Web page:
Some of New Zealand's largest discount retailers are not signing up to a legally binding initiative offering financial aid for building and fire safety after the Bangladesh garment disaster, which left thousands dead or injured.
The Warehouse and Kmart sell Bangladeshi-made clothes, but deny their stock came from the eight-storey factory, which collapsed on April 24.
Yesterday, Kmart confirmed it did not sign the accord on fire and safety in Bangladesh, which has been signed by international chains, such as Tommy Hilfiger, Calvin Klein, Marks & Spencer, Zara and Tesco.
Kmart corporate affairs and sustainability general manager Tracie Walker said: "The best place for us to be right now is on the ground in Bangladesh discussing garment work safety with our team, every one of our suppliers and key officials in the country."
She said company representatives will be heading there shortly "to ensure we make informed decisions for the benefit of garment workers, suppliers and the garment industry in Bangladesh".
"We are really devastated by the recent factory incidents in Bangladesh and are planning to use the time we have there to determine the best way forward."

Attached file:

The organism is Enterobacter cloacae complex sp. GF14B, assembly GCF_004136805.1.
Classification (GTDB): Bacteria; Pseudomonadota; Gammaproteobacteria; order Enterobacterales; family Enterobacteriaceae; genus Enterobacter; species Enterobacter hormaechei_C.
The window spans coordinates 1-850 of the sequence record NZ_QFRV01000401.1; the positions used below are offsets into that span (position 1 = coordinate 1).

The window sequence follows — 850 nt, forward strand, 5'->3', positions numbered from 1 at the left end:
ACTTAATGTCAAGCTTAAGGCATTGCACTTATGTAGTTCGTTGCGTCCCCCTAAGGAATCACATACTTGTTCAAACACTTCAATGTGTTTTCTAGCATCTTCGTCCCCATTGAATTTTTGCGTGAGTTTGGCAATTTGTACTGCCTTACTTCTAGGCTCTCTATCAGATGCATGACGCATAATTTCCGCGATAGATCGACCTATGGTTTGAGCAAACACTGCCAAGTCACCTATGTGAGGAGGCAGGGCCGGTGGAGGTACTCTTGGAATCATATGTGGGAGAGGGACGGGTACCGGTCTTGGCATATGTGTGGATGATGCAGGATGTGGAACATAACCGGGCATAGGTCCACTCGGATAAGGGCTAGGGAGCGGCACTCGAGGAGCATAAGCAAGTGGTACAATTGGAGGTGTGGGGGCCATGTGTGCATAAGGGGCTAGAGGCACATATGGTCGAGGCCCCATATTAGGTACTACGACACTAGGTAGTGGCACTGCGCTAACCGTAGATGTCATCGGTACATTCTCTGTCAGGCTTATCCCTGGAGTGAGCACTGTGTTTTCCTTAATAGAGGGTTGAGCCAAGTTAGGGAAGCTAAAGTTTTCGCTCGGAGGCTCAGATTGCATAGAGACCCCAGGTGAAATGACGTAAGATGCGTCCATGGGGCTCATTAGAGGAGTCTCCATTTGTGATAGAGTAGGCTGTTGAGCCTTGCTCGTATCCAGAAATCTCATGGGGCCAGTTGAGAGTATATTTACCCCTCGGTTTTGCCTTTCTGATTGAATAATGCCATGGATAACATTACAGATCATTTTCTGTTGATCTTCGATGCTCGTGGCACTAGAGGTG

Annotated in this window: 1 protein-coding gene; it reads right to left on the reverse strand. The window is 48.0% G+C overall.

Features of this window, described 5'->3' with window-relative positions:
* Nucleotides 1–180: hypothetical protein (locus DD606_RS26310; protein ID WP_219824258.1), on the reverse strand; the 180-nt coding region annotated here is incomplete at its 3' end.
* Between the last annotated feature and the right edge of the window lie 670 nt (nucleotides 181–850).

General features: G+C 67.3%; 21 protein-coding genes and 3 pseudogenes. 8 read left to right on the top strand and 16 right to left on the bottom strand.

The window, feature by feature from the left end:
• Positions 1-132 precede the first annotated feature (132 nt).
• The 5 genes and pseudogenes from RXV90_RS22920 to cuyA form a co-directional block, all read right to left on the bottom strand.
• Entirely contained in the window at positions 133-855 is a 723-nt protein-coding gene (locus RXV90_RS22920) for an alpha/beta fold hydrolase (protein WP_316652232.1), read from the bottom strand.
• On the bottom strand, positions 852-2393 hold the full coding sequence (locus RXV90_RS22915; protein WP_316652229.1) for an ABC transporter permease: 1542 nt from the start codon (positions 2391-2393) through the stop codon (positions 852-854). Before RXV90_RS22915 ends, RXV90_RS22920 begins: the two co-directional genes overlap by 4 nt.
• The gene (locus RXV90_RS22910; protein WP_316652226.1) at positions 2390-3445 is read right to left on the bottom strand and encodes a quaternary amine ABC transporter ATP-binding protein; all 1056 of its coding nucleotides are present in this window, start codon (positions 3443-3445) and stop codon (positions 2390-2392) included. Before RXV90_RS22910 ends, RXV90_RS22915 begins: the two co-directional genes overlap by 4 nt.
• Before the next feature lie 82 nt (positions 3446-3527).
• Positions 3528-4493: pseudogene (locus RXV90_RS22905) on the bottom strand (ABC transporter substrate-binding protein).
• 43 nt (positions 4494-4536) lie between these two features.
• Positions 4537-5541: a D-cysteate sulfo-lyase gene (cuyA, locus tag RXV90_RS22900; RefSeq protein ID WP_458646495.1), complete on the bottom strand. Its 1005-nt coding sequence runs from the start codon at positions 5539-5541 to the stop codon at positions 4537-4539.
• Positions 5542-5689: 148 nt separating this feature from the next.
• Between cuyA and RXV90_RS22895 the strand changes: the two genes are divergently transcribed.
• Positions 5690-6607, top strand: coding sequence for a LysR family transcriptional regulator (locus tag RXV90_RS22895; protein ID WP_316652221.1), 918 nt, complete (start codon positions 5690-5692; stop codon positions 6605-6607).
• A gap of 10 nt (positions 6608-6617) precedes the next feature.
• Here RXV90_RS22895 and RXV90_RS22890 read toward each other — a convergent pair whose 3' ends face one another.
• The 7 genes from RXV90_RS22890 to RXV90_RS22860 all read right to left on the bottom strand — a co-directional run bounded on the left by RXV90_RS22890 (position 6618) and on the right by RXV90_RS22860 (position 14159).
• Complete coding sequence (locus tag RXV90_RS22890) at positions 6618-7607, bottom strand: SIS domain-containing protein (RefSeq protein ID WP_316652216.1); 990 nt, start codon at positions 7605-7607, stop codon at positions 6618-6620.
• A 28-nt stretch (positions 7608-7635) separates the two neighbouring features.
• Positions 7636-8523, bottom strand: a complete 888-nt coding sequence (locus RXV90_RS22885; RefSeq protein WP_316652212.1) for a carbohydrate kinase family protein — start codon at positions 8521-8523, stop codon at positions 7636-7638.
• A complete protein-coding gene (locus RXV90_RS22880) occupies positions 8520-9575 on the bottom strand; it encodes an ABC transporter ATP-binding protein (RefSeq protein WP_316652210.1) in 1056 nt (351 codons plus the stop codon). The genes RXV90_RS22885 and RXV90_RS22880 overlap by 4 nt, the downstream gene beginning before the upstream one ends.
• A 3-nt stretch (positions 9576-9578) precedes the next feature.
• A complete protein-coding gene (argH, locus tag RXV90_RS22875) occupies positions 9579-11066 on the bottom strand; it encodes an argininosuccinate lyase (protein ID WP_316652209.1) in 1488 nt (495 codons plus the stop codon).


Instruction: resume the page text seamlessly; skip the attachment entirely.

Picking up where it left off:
More than 3.5 million people are employed in the Bangladesh garment industry, most of whom earn about US$38 ($44) a month.
The Rana Plaza collapse was the third major accident the industry faced in less than six months.
First Union, a union representing retail and clothing workers in New Zealand, criticised Kmart's decision to not be part of the accord.
"Many international retail and fashion companies have made a commitment to do better for the workers of Bangladesh," said general secretary Robert Reid.
In New Zealand, clothing imports from Bangladesh rose 51.3 per cent to $38 million worth in 2011, according to Statistics New Zealand figures.